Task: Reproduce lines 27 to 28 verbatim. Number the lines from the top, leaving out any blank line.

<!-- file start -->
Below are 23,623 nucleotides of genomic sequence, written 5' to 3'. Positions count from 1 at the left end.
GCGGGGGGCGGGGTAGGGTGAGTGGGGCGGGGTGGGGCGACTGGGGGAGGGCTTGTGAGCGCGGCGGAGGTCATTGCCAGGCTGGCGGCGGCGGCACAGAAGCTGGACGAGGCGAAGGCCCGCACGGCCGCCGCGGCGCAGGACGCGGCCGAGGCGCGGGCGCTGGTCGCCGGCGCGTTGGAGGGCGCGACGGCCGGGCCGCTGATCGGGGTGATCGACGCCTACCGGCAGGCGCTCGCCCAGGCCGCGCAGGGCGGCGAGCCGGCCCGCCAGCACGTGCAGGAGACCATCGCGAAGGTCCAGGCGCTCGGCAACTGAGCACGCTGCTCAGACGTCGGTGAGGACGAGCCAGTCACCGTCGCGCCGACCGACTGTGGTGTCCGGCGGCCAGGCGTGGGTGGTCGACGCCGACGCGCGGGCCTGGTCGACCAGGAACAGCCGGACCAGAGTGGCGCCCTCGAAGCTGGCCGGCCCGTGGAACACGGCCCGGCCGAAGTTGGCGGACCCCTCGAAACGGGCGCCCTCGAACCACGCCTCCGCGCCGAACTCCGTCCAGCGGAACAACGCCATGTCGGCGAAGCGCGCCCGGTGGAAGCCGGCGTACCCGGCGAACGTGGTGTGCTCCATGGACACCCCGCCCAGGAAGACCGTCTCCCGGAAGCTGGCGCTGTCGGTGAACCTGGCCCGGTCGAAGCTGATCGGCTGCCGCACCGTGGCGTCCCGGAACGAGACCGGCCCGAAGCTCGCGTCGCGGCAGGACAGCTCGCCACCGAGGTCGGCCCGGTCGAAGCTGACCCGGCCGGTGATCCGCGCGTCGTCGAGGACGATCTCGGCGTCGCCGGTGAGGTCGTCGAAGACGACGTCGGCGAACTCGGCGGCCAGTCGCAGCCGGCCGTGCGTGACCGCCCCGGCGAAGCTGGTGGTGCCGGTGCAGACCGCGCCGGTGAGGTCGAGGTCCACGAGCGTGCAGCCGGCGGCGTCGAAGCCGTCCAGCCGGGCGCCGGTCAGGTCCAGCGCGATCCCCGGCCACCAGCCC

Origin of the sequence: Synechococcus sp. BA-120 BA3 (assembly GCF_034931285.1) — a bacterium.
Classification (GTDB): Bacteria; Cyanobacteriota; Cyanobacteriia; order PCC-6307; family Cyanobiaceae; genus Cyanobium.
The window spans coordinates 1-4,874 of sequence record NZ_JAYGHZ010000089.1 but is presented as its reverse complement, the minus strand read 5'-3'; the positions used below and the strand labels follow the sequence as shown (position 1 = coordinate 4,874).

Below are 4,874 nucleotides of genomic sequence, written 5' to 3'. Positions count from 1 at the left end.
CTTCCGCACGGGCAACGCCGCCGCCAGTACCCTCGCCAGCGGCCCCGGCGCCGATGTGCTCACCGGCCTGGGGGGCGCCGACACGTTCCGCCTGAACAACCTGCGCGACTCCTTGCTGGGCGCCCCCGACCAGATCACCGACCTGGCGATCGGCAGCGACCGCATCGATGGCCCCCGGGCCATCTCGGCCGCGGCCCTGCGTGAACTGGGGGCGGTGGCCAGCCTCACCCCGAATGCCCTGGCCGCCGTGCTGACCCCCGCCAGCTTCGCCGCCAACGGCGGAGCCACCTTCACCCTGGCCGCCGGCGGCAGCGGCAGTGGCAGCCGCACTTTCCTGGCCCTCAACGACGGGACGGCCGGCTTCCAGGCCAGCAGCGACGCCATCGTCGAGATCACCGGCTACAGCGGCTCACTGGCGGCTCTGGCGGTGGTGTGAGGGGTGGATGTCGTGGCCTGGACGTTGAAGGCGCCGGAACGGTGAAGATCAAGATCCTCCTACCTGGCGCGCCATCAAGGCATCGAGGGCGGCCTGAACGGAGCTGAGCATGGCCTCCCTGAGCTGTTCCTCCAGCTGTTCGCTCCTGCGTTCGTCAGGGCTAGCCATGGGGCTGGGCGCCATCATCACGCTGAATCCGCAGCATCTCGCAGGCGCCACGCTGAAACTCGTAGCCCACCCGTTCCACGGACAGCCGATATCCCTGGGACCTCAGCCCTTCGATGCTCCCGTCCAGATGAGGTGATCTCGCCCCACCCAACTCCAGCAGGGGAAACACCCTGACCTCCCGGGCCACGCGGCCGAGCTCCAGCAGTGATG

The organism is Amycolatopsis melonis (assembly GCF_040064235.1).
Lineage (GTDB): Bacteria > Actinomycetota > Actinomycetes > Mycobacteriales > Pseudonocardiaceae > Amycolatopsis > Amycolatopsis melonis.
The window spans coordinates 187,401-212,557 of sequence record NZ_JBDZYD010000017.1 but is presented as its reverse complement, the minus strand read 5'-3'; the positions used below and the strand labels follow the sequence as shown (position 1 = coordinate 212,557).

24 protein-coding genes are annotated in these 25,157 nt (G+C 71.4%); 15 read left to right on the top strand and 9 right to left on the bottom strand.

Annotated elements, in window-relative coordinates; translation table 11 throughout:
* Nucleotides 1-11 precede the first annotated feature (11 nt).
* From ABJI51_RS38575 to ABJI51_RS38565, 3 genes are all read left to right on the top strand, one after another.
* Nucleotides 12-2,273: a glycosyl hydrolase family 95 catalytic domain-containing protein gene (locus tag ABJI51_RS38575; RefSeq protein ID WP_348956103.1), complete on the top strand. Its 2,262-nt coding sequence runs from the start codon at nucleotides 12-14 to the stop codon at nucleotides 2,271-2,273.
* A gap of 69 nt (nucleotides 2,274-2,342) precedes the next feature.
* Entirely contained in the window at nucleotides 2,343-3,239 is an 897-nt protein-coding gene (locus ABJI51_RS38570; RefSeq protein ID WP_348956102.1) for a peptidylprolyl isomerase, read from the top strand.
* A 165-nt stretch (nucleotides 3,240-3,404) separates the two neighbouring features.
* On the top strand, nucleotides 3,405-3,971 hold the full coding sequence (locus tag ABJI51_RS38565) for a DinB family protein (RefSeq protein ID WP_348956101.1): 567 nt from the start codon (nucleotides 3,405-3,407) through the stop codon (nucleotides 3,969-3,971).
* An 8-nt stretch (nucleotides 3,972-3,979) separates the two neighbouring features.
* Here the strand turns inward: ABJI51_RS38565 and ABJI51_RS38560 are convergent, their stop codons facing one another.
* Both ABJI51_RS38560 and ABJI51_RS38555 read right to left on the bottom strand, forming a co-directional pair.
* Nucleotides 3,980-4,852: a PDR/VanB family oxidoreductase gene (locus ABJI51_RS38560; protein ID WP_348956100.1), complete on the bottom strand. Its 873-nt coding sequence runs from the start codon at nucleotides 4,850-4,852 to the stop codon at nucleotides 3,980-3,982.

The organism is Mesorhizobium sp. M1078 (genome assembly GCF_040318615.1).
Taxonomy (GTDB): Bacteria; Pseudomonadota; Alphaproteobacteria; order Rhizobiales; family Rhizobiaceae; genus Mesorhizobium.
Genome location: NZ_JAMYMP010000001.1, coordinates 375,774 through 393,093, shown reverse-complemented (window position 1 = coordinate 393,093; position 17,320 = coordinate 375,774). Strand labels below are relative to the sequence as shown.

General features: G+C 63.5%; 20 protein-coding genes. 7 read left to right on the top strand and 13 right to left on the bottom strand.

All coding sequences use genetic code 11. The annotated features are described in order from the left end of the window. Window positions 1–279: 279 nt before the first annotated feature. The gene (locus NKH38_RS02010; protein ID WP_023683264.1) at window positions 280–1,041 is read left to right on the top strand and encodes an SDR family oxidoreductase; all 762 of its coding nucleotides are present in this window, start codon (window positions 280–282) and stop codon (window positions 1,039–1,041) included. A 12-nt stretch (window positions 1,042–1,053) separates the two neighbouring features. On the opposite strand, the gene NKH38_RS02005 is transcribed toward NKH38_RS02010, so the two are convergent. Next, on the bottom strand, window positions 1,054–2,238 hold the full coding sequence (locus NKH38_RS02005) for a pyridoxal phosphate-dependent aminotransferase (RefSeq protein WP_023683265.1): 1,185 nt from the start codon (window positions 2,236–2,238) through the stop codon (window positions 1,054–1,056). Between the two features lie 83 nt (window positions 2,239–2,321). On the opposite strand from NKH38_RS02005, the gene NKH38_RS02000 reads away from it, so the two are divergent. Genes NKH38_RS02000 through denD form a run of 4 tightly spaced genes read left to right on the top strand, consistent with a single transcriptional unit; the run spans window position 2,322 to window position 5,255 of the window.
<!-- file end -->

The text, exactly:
General features: G+C 63.5%; 20 protein-coding genes. 7 read left to right on the top strand and 13 right to left on the bottom strand.

All coding sequences use genetic code 11. The annotated features are described in order from the left end of the window. Window positions 1–279: 279 nt before the first annotated feature. The gene (locus NKH38_RS02010; protein ID WP_023683264.1) at window positions 280–1,041 is read left to right on the top strand and encodes an SDR family oxidoreductase; all 762 of its coding nucleotides are present in this window, start codon (window positions 280–282) and stop codon (window positions 1,039–1,041) included. A 12-nt stretch (window positions 1,042–1,053) separates the two neighbouring features. On the opposite strand, the gene NKH38_RS02005 is transcribed toward NKH38_RS02010, so the two are convergent. Next, on the bottom strand, window positions 1,054–2,238 hold the full coding sequence (locus NKH38_RS02005) for a pyridoxal phosphate-dependent aminotransferase (RefSeq protein WP_023683265.1): 1,185 nt from the start codon (window positions 2,236–2,238) through the stop codon (window positions 1,054–1,056). Between the two features lie 83 nt (window positions 2,239–2,321). On the opposite strand from NKH38_RS02005, the gene NKH38_RS02000 reads away from it, so the two are divergent. Genes NKH38_RS02000 through denD form a run of 4 tightly spaced genes read left to right on the top strand, consistent with a single transcriptional unit; the run spans window position 2,322 to window position 5,255 of the window.